It's a clear and beautiful Thursday winter morning. As I sit here in the kitchen sipping my cup of tea, my mind is still filled with, and fueled by, the thoughts of the great Service we enjoyed last night at C3. We are presently in the middle of a series based on Kevin Gerald's book entitled "Forces that Form Your Future" and the session last night was on "the Power of a Dream." We learned why dreams are important, how dreams need to be nurtured, and what to do when facing "dream thieves." it was a powerful evening at Cornerstone.
Upon returning home and getting ready for bed, I turned on the tv and began flipping through the channels. I ended up landing right in the middle of "The Music Man," the 1962 classic featuring Robert Preston and Shirley Jones, which may be my all-time favorite in a genre that I'm not really into -- musicals. This is one of those rare gems of a film that puts a smile on my face every time I see it. Robert Preston was at the top of his game portraying "professor" Harold Hill. Surprising that he did not get a Best Actor nomination with his performance. As a side note, the movie was nominated for Best Picture that year, though neither it, nor, another one of my all-time favorites, "To Kill a Mockingbird," won that year -- thanks to the epic "Lawrence of Arabia."
Back to the story. "The Music Man" is a wonderful tale about a con man by the name of Harold Hill, who comes to the conservative town of River City intending to cheat the community with his oft-played scam of offering to equip and train a boy's marching band, then skip town with the money (since he has no music skill anyway). However, while running his scam, he ends up falling for the beautiful town librarian which provides the conflict in the story. Does he take the money and run, or does he stay and face the music?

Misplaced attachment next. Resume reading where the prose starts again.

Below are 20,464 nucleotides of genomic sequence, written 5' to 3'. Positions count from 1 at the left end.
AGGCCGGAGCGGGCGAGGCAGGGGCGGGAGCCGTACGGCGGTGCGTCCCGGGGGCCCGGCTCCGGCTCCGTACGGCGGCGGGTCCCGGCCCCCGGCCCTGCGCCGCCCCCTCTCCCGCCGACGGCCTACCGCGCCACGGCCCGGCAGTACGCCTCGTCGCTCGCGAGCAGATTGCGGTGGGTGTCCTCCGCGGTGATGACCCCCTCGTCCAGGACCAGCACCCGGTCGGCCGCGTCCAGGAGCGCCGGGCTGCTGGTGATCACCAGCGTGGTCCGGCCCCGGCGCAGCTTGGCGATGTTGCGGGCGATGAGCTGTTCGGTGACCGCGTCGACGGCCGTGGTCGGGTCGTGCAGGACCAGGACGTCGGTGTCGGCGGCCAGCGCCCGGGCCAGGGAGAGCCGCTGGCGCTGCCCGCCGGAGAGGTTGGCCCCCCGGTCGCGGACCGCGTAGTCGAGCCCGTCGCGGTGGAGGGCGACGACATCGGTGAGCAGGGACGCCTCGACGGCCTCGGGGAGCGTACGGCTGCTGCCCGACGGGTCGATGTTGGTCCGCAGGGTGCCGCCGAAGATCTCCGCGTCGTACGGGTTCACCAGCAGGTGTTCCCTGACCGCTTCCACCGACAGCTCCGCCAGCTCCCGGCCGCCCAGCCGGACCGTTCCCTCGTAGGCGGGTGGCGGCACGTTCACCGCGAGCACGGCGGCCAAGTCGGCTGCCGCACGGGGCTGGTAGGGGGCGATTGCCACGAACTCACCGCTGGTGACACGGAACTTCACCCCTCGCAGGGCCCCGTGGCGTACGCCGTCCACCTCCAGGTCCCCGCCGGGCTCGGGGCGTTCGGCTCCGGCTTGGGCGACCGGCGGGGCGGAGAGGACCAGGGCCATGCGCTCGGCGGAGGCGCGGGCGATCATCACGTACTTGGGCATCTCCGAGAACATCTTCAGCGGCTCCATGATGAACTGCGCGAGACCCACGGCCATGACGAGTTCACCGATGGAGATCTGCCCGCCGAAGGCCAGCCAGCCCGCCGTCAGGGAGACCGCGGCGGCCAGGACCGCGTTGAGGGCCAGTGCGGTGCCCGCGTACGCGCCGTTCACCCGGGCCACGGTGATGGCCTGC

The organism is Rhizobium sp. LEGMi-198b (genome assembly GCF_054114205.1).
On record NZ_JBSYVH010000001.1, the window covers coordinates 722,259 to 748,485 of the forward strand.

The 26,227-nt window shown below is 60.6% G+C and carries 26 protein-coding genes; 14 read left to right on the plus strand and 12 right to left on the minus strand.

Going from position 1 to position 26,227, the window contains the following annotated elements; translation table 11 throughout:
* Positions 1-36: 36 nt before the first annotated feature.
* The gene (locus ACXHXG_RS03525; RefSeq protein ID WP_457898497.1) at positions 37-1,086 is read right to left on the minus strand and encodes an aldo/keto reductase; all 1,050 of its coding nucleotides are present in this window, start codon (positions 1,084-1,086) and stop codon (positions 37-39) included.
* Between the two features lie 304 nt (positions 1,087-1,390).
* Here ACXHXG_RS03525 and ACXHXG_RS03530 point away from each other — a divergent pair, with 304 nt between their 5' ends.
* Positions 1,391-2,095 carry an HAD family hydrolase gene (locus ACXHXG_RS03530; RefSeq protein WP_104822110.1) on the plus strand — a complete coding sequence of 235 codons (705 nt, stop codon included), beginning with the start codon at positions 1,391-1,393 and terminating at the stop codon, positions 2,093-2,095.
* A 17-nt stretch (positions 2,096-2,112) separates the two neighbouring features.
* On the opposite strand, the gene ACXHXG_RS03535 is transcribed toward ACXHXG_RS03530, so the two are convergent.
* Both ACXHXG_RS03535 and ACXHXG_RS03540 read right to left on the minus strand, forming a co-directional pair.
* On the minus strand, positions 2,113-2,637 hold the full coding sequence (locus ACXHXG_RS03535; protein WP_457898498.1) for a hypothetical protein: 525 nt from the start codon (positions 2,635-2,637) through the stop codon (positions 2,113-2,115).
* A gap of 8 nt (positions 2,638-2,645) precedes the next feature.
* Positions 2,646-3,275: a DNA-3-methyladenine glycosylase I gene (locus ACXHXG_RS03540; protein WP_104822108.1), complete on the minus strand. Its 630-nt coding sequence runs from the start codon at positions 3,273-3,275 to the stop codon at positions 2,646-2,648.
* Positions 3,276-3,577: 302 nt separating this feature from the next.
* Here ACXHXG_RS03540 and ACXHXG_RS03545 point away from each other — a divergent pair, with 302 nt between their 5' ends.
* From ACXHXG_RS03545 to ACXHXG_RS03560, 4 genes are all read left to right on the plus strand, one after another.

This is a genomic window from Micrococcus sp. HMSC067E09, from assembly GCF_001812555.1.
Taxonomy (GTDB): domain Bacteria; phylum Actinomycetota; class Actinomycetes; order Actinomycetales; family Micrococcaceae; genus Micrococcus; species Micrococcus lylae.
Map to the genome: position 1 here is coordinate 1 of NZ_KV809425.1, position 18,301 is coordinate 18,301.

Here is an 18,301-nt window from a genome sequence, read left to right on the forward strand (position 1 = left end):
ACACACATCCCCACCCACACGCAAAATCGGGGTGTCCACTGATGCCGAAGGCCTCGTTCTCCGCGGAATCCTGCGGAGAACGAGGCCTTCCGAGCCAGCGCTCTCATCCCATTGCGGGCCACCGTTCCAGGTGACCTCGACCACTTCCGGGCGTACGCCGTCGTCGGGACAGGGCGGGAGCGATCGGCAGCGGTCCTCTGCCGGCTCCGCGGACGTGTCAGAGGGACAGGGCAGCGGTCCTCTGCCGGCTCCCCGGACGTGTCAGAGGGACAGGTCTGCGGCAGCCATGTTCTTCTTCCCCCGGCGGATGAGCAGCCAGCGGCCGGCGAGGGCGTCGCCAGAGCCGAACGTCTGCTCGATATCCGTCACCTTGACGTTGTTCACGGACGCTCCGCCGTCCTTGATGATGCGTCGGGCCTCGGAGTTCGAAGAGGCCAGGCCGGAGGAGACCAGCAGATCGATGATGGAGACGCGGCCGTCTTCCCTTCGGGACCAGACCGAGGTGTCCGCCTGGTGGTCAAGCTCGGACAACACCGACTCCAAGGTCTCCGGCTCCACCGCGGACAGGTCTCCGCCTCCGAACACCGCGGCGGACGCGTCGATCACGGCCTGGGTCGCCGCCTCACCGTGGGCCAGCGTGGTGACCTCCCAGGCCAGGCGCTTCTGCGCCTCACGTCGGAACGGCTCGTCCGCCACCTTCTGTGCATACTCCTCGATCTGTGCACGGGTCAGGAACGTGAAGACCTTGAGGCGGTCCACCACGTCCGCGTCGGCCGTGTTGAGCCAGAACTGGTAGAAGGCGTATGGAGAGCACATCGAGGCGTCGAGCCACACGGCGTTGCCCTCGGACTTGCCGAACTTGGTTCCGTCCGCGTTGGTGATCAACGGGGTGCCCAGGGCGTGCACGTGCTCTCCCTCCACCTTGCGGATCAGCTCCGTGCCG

In the movie, the "Professor's" charismatic, musical scam, actually brings hope, life and vitality to the people of River City. We know it's a con-game, but is that all it is? In the latter part of the film, there is a great scene where Robert Preston, the con man, is on a bridge waiting for his love-interest, Shirley Jones. He looks down into the water and a marching band appears -- which he begins to lead. We now get to see what most people in the film could not see -- Harold Hill's DREAM. What was driving him, down deep inside, was the dream of having a band and leading a band! We realize that Hill wasn't a terrible person after all -- just a dreamer who had lost his way. The wonderful story ends with the redemption and reclamation of Harold Hill and his dream!
What about the story of your life? What about your dreams? Have they been forsaken, forgotten, or lost? God has planted dreams of a better future and a brighter tomorrow in the human heart that need to be embraced and nurtured. In the Bible, it took Joseph years of challenging obstacles before he realized his dream. Don't let life's challenges cause you to let go of your dreams. Don't be hindered by doubt, fear, and time. Keep believing in the God who believes in you! Keep the dream alive -- you can still make beautiful music after all!